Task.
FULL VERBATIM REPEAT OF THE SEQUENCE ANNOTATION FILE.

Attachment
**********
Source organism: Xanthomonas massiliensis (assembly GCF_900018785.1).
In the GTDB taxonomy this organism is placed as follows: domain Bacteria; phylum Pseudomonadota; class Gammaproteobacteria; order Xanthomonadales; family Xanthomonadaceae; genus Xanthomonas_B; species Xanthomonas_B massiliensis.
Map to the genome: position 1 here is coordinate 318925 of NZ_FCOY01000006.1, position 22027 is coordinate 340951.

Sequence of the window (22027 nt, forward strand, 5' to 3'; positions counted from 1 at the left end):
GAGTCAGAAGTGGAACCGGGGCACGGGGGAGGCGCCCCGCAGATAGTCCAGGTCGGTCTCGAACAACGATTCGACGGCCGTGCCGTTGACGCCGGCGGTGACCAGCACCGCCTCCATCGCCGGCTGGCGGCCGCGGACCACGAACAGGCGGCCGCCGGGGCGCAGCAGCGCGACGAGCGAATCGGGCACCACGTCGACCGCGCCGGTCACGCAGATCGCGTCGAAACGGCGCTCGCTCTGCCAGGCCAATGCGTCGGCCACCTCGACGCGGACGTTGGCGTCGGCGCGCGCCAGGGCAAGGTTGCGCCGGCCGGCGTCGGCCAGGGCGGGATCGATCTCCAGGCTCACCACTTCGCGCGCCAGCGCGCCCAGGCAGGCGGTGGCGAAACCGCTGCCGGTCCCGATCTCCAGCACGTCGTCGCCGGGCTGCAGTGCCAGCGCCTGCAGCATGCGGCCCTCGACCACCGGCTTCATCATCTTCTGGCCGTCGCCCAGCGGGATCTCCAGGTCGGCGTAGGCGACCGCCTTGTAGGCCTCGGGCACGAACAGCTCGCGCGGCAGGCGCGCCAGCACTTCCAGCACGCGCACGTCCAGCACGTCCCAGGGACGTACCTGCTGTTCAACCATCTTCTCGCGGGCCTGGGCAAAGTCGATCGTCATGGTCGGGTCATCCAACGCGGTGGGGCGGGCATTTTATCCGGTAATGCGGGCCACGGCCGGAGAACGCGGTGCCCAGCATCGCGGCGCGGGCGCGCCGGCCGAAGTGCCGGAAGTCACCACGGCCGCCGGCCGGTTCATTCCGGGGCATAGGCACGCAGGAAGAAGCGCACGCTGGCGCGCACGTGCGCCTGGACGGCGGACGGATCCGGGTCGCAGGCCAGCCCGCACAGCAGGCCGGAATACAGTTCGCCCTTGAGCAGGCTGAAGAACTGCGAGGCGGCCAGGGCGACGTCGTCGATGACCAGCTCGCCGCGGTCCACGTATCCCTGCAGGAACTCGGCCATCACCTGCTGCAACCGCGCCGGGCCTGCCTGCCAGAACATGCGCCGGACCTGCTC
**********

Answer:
Source organism: Xanthomonas massiliensis (assembly GCF_900018785.1).
In the GTDB taxonomy this organism is placed as follows: domain Bacteria; phylum Pseudomonadota; class Gammaproteobacteria; order Xanthomonadales; family Xanthomonadaceae; genus Xanthomonas_B; species Xanthomonas_B massiliensis.
Map to the genome: position 1 here is coordinate 318925 of NZ_FCOY01000006.1, position 22027 is coordinate 340951.

Sequence of the window (22027 nt, forward strand, 5' to 3'; positions counted from 1 at the left end):
GAGTCAGAAGTGGAACCGGGGCACGGGGGAGGCGCCCCGCAGATAGTCCAGGTCGGTCTCGAACAACGATTCGACGGCCGTGCCGTTGACGCCGGCGGTGACCAGCACCGCCTCCATCGCCGGCTGGCGGCCGCGGACCACGAACAGGCGGCCGCCGGGGCGCAGCAGCGCGACGAGCGAATCGGGCACCACGTCGACCGCGCCGGTCACGCAGATCGCGTCGAAACGGCGCTCGCTCTGCCAGGCCAATGCGTCGGCCACCTCGACGCGGACGTTGGCGTCGGCGCGCGCCAGGGCAAGGTTGCGCCGGCCGGCGTCGGCCAGGGCGGGATCGATCTCCAGGCTCACCACTTCGCGCGCCAGCGCGCCCAGGCAGGCGGTGGCGAAACCGCTGCCGGTCCCGATCTCCAGCACGTCGTCGCCGGGCTGCAGTGCCAGCGCCTGCAGCATGCGGCCCTCGACCACCGGCTTCATCATCTTCTGGCCGTCGCCCAGCGGGATCTCCAGGTCGGCGTAGGCGACCGCCTTGTAGGCCTCGGGCACGAACAGCTCGCGCGGCAGGCGCGCCAGCACTTCCAGCACGCGCACGTCCAGCACGTCCCAGGGACGTACCTGCTGTTCAACCATCTTCTCGCGGGCCTGGGCAAAGTCGATCGTCATGGTCGGGTCATCCAACGCGGTGGGGCGGGCATTTTATCCGGTAATGCGGGCCACGGCCGGAGAACGCGGTGCCCAGCATCGCGGCGCGGGCGCGCCGGCCGAAGTGCCGGAAGTCACCACGGCCGCCGGCCGGTTCATTCCGGGGCATAGGCACGCAGGAAGAAGCGCACGCTGGCGCGCACGTGCGCCTGGACGGCGGACGGATCCGGGTCGCAGGCCAGCCCGCACAGCAGGCCGGAATACAGTTCGCCCTTGAGCAGGCTGAAGAACTGCGAGGCGGCCAGGGCGACGTCGTCGATGACCAGCTCGCCGCGGTCCACGTATCCCTGCAGGAACTCGGCCATCACCTGCTGCAACCGCGCCGGGCCTGCCTGCCAGAACATGCGCCGGACCTGCTC